There is a warmth of the family, we like them. There is a hopefulness that comes through them for much of the film. This hope stays strong and stops us from feeling despair. Towards the end of the film the ground beneath has shifted, it’s almost as though they have fallen through the floor. An ambiguity emerges. We like this family so there is an expectation that things are going to be ok but Rosie’s (Sarah Greene) resilience and optimism is dropping. She can no longer take for granted the things she always has taken for granted, like the unity of her family. Something has shifted in her. It isn’t despairing, it is sobering.

You worked with some young children and created a very real sense of family – did you workshop the script with them?

We didn’t do traditional workshopping as such. We played games, it was important that the children felt comfortable with who they were working with. We talked a lot about who their characters were but I didn’t over-rehearse the script with them. I wanted them to have some freedom so it was one of the few times where I deviated a little from the script. I wanted to capture their work, not perfect it as such.  I wanted to capture the atmosphere, that feeling of a family, and make it feel alive rather than create this perfect image. It was about creating an atmosphere between a group of people where something can come alive. The job is about capturing this feeling in an interesting way. I told the children there was no right or wrong so that they didn’t feel under pressure. I wanted it to evolve naturally and that can’t happen if they feel like they have to tick all the right boxes.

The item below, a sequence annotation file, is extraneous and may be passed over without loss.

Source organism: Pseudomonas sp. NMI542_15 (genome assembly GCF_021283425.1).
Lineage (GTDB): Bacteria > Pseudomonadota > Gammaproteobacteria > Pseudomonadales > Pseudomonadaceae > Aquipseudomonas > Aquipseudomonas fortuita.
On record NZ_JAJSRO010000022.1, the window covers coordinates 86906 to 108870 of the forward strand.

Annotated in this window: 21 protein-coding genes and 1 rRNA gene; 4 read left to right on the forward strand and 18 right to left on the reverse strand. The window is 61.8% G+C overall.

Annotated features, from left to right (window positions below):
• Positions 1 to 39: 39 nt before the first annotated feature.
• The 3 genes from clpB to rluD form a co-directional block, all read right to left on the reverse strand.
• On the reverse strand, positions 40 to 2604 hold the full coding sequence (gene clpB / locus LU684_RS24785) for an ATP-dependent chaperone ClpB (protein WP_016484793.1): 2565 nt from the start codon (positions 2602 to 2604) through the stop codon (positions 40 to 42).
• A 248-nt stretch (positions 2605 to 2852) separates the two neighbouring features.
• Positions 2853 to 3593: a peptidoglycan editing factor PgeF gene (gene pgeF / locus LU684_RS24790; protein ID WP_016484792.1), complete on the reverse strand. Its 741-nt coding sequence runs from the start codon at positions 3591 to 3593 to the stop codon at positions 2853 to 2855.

There are some very close scenes, particularly those revolving around the interior of the car – were they all camera trickery or did you really pile everyone into a car?